Jamaica lifts metal export ban amid criticism about potential plundering
APKINGSTON -- Jamaica on Monday lifted a nearly two-year ban on scrap metal exports as it seeks to boost foreign exchange, but critics worry the country lacks safeguards against plundering of its metal infrastructure.
January 30, 2013, 12:24 am TWN
In July 2011, Jamaica's government shut down the metal trade to stop thieves from stripping public and private property to cash in on the sale of recyclable metals such as copper. Brazen thieves even dug up graves and pried metal from caskets.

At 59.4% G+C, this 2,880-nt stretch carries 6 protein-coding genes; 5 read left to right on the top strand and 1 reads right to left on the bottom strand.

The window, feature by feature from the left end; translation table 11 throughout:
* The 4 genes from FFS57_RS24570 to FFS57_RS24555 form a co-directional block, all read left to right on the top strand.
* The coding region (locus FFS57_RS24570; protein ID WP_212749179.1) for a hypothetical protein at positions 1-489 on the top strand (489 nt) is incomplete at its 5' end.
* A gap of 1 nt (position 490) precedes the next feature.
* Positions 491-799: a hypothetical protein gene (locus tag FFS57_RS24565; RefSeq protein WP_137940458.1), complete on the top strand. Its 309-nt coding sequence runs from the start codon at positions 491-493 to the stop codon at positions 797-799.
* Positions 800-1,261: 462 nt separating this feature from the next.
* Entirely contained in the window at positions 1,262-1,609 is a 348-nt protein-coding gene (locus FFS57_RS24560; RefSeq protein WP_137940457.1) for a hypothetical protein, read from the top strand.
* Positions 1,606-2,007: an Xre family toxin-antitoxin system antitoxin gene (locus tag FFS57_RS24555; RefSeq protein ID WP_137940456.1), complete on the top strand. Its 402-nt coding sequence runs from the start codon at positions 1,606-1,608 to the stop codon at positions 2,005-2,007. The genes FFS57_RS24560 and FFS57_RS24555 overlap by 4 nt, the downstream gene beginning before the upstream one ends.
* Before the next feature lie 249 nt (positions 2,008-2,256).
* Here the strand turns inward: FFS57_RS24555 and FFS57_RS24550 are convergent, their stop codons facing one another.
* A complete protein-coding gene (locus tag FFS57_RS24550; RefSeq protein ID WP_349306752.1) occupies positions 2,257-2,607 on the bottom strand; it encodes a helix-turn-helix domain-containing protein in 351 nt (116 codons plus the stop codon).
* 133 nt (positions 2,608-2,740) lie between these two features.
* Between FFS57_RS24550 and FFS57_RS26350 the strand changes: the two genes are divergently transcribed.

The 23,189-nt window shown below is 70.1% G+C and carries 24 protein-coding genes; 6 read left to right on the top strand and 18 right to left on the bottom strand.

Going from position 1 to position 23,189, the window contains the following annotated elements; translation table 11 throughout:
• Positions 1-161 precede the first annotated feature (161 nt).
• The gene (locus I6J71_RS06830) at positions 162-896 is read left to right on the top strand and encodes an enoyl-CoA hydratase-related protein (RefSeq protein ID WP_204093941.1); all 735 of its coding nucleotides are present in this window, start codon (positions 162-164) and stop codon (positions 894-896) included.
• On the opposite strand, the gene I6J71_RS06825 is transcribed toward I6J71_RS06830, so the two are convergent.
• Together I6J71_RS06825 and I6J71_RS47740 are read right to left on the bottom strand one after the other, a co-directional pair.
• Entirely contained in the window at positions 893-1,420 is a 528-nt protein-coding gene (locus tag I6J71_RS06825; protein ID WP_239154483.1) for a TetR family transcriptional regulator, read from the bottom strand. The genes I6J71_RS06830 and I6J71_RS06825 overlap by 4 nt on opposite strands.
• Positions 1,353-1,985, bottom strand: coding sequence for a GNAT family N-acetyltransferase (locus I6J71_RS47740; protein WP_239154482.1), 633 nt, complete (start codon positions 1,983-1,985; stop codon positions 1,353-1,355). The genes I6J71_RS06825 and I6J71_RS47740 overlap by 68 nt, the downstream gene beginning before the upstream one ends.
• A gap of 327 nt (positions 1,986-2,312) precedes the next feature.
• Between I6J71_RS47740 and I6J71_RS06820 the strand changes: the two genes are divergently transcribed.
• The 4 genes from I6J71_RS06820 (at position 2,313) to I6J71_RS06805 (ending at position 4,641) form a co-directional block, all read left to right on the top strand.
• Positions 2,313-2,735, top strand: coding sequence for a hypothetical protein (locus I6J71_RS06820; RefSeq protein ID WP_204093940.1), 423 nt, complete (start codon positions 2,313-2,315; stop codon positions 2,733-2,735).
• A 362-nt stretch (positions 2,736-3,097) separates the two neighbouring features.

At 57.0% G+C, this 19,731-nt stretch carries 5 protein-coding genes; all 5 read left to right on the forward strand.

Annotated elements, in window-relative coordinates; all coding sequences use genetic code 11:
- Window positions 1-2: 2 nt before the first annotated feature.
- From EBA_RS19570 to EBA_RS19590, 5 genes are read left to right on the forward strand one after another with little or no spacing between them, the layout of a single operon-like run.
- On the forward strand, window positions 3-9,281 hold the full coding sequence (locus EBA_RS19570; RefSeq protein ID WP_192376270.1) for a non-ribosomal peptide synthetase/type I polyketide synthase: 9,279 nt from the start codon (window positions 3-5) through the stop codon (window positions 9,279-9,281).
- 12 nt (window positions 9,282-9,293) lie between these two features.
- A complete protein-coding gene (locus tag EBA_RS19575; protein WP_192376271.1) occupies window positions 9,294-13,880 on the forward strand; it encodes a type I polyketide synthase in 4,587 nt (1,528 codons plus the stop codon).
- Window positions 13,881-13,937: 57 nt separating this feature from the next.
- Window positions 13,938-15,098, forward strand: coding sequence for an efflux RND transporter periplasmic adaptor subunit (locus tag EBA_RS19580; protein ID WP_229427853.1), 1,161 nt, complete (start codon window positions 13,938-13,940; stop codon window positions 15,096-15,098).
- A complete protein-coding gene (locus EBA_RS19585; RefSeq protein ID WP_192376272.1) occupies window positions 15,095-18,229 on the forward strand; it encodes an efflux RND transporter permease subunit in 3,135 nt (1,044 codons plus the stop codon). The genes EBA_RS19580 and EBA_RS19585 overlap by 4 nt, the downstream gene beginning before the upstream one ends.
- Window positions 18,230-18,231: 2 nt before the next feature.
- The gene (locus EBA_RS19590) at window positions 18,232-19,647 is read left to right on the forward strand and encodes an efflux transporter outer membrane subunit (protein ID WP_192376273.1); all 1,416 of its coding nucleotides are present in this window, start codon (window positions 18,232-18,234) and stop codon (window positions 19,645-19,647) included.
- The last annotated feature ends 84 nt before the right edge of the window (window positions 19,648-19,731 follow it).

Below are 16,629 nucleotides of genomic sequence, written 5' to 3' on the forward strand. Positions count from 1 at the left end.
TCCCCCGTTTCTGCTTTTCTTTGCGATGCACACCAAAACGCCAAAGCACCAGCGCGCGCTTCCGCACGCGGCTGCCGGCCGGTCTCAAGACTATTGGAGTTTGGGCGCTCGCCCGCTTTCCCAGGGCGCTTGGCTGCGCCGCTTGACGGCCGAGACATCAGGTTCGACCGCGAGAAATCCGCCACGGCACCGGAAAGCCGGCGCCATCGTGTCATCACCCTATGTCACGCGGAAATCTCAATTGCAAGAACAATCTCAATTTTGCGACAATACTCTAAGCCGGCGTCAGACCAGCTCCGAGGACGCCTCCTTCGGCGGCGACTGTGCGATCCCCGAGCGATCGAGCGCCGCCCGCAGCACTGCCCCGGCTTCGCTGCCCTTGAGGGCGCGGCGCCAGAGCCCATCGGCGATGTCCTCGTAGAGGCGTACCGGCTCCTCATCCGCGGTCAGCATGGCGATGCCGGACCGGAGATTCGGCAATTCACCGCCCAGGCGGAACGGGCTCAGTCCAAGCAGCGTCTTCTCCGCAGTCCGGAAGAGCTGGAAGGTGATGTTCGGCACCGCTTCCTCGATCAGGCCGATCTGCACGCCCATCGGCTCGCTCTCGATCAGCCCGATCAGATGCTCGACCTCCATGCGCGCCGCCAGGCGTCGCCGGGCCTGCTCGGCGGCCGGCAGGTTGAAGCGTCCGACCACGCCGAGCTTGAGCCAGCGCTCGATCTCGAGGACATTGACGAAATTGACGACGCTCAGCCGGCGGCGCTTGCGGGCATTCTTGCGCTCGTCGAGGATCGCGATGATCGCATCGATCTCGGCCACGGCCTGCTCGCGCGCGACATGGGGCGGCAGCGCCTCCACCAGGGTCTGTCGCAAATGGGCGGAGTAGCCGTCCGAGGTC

But on Monday, the lucrative export trade — which grossed as much as US$100 million annually at its height in 2006 — was reopened after new regulations were put in place. The new measures include postings of police and customs officers at the island's three export yards and a requirement that metal exporters post a US$75,000 bond with a government office, in part to help compensate theft victims.
Any exporter who is convicted of theft will lose its operating license and pay a roughly US$21,500 fine, according to Anthony Hylton, Jamaica's minister of industry, investment and commerce.
Scrap metal thieves have been a problem across the globe for years as prices for copper and other recycled metals have remained high, driven largely by demand from China.